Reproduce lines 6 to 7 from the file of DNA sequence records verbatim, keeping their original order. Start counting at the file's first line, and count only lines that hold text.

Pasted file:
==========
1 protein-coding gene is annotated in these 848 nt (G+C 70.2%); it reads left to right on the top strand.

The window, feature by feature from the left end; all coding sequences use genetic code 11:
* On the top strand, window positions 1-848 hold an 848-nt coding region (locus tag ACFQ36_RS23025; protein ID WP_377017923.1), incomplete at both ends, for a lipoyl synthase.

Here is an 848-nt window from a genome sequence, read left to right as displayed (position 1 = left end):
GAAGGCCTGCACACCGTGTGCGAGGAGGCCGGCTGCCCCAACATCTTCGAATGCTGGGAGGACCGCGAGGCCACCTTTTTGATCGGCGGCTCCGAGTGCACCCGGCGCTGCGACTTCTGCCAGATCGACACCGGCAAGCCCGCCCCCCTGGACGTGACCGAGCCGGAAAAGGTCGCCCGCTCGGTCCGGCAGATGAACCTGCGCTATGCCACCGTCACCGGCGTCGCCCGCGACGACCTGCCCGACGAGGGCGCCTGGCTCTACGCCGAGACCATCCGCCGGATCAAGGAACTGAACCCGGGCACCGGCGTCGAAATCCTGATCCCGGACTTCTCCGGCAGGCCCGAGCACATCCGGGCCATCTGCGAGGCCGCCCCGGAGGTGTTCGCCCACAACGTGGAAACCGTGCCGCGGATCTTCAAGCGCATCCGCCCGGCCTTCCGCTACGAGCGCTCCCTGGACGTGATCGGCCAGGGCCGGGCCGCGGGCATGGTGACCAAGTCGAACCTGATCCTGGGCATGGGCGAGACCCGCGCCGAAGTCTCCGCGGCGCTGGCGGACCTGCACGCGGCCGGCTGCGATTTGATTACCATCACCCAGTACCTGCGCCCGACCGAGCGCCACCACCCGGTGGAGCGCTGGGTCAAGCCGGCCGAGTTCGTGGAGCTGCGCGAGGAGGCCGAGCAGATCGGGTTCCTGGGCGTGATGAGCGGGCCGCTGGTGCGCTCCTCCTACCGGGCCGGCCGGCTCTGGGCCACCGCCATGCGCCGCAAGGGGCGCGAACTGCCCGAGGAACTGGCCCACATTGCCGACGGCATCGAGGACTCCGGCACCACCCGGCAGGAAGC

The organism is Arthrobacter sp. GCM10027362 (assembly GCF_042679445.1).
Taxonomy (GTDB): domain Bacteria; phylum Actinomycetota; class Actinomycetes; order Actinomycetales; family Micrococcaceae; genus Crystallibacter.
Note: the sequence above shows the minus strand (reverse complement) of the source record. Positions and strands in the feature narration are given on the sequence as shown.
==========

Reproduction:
The organism is Arthrobacter sp. GCM10027362 (assembly GCF_042679445.1).
Taxonomy (GTDB): domain Bacteria; phylum Actinomycetota; class Actinomycetes; order Actinomycetales; family Micrococcaceae; genus Crystallibacter.